Judgemental

I reached the end of my life and it was time for my performance review.

“Robert MacMillan,” said the Judge. “Made it to 98. Not bad. You clearly took care of yourself.”

“Thanks,” I said.

The Judge waved it off. “I’m only here for facts. I looked in on you from time to time–I’m assigned to a million mortals at once, so you’ll forgive me if I skipped a phew phases of your life.”

“That’s quite all right,” I said, trying to remain polite. They really streamlined this whole review process in the last few generations. Too many mortals to keep track of, I guessed.

“Used to be a hundred, if you can believe it,” said the Judge.

“I’m sorry?”

“The amount of mortals I Judged at a time. You lot breed like mad. Soon I was watching a thousand, then ten thousand, and now look where we are… Well don’t worry. My review will remain fair. I’ve gotten quite good at my job.”

“Okay.”

“Rather ruthless this time, don’t you think?”

“How do you mean?”

“Your previous lives were never so selfish. The latest run turned you into a greedy, miserly fellow. Everything and everyone had a price for you, didn’t it?”

“I did the best with what the Wheel gave me,” I said stiffly. I was always irritated by the Judge’s, well, judgemental attitude. It wasn’t as though I was allowed to remember my past lives. How was one supposed to do better if one had no chance of learning from one’s mistakes? The whole system made no sense to me. Every time a life ended and I came back here, I always cringed at the choices I made in my latest lifetime. I should have known better. But I wasn’t allowed.

I refrained from complaining. The Wheel of Fortune was supposed to be random, but I had a feeling the Judge had a good handle on how to influence it.

“You made a lot of money, that’s for sure,” the Judge went on.

He scratched his chin, trying to remember my life. It must have been hard to differentiate between a million different people. Did he never get them mixed up?

“Some philanthropy for good measure,” he said. “When you’ve got the money, you can afford it. Looks like it always got you favours though. Tsk tsk.”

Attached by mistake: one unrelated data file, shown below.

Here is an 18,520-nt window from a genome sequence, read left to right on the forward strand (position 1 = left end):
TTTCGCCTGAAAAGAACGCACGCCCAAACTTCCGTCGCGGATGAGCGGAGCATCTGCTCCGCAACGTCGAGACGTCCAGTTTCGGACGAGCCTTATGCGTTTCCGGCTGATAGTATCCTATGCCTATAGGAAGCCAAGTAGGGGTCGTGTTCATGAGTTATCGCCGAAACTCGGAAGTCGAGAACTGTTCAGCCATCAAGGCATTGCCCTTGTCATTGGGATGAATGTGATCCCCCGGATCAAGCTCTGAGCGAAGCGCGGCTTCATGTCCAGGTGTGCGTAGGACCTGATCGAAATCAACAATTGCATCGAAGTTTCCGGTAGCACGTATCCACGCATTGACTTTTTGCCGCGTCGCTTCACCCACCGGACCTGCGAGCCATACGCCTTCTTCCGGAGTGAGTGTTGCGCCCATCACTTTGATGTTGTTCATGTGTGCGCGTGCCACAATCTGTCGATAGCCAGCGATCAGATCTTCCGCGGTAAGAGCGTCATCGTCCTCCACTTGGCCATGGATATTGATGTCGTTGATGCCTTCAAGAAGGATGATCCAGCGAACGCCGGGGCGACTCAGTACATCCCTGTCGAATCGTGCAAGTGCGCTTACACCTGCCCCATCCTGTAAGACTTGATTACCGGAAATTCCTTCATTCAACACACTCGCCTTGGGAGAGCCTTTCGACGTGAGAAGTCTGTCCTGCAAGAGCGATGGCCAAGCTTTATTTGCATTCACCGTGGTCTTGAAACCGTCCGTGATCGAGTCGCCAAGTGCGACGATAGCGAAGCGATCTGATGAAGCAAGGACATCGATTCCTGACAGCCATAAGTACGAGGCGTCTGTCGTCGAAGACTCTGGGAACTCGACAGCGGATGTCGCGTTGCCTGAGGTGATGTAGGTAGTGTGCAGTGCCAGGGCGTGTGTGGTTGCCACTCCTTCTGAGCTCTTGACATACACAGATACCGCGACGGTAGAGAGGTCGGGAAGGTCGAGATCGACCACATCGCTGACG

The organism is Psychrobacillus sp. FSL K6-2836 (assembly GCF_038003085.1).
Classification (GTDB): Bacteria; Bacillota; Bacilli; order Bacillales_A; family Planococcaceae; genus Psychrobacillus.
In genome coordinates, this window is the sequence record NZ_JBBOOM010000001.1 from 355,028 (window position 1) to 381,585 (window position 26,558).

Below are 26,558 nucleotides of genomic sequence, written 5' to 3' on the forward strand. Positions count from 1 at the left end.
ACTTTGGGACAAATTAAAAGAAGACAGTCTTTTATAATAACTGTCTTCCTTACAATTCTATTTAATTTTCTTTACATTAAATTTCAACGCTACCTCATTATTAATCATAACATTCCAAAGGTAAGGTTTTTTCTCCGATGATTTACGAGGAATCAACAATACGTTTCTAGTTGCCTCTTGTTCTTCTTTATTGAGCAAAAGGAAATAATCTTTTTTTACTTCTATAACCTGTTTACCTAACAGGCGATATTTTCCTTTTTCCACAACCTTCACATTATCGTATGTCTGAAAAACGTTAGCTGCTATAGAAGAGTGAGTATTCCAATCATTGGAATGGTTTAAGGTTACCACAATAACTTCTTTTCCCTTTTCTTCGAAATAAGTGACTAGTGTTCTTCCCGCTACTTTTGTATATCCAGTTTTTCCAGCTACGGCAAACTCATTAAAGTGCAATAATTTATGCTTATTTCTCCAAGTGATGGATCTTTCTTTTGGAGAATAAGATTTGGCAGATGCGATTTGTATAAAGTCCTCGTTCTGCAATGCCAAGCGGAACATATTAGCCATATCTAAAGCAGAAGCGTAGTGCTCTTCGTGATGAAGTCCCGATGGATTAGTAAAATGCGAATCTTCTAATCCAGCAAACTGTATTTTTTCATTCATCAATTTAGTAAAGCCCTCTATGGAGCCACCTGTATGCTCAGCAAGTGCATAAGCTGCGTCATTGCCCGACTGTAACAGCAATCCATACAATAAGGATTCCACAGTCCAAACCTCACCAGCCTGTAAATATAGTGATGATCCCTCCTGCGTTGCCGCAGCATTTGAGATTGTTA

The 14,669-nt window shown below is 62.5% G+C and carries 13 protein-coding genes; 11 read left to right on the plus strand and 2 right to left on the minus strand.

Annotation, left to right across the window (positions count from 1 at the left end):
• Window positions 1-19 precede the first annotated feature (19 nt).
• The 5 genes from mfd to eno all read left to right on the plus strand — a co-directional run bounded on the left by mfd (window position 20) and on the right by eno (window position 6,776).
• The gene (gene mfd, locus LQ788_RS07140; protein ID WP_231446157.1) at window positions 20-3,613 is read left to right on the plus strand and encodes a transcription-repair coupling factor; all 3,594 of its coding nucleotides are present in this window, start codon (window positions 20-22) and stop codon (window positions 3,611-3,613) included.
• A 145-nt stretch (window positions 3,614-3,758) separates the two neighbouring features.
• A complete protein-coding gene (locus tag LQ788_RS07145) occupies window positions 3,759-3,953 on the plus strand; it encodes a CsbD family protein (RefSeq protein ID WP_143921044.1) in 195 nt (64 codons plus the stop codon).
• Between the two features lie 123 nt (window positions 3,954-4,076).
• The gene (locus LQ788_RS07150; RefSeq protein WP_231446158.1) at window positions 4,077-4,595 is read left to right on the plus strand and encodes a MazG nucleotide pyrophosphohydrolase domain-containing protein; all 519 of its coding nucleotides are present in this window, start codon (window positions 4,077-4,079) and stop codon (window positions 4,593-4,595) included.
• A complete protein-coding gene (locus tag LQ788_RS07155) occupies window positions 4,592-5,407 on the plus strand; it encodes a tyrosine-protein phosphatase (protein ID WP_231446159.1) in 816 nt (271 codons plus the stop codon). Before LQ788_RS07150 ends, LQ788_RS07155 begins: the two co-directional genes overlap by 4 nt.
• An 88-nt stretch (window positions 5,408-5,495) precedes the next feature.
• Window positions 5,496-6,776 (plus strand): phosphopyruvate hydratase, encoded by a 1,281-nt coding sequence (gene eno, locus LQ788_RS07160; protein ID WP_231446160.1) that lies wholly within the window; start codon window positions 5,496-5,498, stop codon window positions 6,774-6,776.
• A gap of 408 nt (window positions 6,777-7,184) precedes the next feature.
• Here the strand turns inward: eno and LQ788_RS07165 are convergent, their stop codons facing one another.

I was fuming, my teeth clicking together behind pursed lips as I worked my jaw.

“Altogether, not wholly impressive, but you did well with your finances and your health, so that earns a star at least. I’d say three in total. Eh, two and a half.”

What? He couldn’t just lower it! “You said three,” I said.

“My Judgement is two and a half stars,” said the Judge. “You cannot haggle with me, though I’m sure that’s your inclination.”

Bastard.

“One of your lowest scores yet. Do try to step things up in this next life.”

“You know,” I said, keeping the rage from my voice as best I could, “I’m not going to remember that you told me this.”

“You will soon enough.”

“Not during my lifetime.”

“No. Spin the Wheel, please.”

“You want me to spin it?”

“New policy. There was some concern over Judges affecting the turn of the wheel. Other Judges, of course. I was always impartial…”

Bullshit. But even though he didn’t turn the Wheel, he still Judged me. And antagonizing him would get me no closer to Paradise.

I turned the Wheel. It had several Wheels inside it, for different categories such as race, place of birth, sex, orientation, and so forth. Apparently I was going to be a gay Samoan man in the Northwest Territories this time.

“Good luck,” said the Judge. “Try to be less of a bastard in this life. I’ll be watching.”

That was it. I opened my mouth to call him the bastard he was, but all that came out was a baby’s wail as a doctor placed me into my new mother’s arms.

 

 


 

 

Day 355’s three random writing prompt categories were, “A bad review,” “Wheel of fortune,” and, “Everything is for sale.”

Ten more days, you guys. TEN MORE DAYS. 

– H.

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